Workers can now be analysed like any other data thanks to some applications of big data AP
Bosses, as it turns out, really do matter; perhaps far more than even they realise.
In telephone call centres, for example, where hourly workers handle a steady stream of calls under demanding conditions, the communication skills and personal warmth of an employee's supervisor are often crucial in determining the employee's tenure and performance. In fact, recent research shows that the quality of the supervisor may be more important than the experience and individual attributes of the workers themselves.
New research calls into question other beliefs. Employers often avoid hiring candidates with a history of job-hopping or those who have been unemployed for a while. The past is prologue, companies assume. There's one problem, though: the data show that it isn't so. An applicant's work history is not a good predictor of future results.
These are some of the startling findings of an emerging field called work-force science. It adds a large dose of data analysis, aka big data, to the field of human resource management, which has traditionally relied heavily on gut feel and established practice to guide hiring, promotion and career planning.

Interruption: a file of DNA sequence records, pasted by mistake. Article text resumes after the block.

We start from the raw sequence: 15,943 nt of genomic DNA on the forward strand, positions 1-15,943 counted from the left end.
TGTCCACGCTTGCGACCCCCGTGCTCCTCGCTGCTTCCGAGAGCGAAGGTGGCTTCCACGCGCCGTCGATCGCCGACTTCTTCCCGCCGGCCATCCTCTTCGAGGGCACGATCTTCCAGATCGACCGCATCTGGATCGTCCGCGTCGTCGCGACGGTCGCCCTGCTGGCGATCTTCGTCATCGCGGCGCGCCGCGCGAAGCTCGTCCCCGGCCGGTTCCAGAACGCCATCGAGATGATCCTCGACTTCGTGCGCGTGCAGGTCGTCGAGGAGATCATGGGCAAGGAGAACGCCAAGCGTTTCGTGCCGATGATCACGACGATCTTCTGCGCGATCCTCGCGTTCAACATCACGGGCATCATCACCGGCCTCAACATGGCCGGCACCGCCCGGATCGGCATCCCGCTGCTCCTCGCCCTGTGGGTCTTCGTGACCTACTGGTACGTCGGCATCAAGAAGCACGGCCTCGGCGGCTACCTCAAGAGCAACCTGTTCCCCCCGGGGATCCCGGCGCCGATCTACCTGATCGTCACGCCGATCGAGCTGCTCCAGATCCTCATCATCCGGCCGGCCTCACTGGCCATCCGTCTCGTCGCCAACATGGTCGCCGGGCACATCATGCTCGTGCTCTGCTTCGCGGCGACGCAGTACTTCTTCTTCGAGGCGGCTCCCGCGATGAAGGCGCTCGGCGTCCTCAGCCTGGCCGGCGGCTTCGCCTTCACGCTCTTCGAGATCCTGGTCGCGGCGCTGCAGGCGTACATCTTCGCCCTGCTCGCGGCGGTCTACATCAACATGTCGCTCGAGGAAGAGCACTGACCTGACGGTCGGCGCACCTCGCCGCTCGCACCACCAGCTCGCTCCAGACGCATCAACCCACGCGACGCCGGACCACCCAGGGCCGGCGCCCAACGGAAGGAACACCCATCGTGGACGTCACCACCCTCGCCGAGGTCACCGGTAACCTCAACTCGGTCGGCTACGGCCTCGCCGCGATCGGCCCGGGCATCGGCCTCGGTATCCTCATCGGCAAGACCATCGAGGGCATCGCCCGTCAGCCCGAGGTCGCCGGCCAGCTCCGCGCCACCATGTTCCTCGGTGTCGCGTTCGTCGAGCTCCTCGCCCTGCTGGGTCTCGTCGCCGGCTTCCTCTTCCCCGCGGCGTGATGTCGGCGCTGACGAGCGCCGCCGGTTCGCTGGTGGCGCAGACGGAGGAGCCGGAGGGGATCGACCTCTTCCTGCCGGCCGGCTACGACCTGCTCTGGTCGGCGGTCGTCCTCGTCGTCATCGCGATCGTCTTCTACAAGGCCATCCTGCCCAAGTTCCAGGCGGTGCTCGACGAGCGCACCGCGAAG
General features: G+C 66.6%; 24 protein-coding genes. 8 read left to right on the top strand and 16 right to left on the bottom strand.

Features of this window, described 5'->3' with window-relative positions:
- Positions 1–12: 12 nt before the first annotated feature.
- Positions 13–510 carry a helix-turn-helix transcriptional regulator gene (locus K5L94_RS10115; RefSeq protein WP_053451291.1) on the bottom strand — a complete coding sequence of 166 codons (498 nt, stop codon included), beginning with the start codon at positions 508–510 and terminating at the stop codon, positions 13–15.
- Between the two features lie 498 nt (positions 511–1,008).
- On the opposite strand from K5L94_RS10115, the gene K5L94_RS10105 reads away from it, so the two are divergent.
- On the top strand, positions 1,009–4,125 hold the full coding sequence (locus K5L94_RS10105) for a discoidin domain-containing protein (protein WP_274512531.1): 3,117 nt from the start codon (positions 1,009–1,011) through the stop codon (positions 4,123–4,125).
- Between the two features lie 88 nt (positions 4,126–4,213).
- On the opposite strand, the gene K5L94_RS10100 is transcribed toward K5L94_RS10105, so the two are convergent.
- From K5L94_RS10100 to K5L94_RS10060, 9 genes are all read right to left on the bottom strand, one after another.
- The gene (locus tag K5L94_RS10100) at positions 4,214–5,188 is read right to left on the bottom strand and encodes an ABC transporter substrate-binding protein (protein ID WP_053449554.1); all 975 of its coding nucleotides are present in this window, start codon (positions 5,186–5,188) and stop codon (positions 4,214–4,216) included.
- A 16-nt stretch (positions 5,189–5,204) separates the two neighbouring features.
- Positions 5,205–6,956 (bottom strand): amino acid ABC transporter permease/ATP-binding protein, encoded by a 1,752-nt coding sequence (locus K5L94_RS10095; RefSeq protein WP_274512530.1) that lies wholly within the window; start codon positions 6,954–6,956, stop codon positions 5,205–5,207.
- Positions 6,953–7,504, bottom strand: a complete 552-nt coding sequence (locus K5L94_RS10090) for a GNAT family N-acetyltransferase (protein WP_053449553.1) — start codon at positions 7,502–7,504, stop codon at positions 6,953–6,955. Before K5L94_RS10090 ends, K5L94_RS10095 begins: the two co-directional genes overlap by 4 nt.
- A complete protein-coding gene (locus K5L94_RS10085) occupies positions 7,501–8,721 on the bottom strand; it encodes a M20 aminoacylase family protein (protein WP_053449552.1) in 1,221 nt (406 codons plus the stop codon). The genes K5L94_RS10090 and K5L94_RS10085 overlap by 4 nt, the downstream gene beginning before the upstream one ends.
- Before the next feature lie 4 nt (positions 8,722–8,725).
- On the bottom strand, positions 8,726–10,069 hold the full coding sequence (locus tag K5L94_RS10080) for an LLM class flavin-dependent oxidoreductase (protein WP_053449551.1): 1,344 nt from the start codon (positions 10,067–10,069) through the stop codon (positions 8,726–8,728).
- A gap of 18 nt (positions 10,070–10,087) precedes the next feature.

Workforce science, in short, is what happens when big data meets HR
A NEW DISCIPLINE
The new discipline has its champions. "This is absolutely the way forward," says Peter Cappelli, director of the Center for Human Resources at the Wharton School of the University of Pennsylvania. "Most companies have been flying completely blind."
Today, every email, instant message, phone call, line of written code and mouse-click leaves a digital signal. These patterns can now be inexpensively collected and mined for insights into how people work and communicate, potentially opening doors to more efficiency and innovation within companies.
Digital technology also makes it possible to conduct and aggregate personality-based assessments, often using online quizzes or games, in far greater detail and numbers than ever before.
In the past, studies of worker behaviour were typically based on observing a few hundred people at most. Today, studies can include thousands or hundreds of thousands of workers, an exponential leap ahead.
"The heart of science is measurement," says Erik Brynjolfsson, director of the Center for Digital Business at the Sloan School of Management at M.I.T. "We're seeing a revolution in measurement, and it will revolutionise organisational economics and personnel economics."
The data-gathering technology, to be sure, raises questions about the limits of worker surveillance. "The larger problem here is that all these workplace metrics are being collected when you as a worker are essentially behind a one-way mirror," says Marc Rotenberg, executive director of the Electronic Privacy Information Center, an advocacy group. "You don't know what data is being collected and how it is used."
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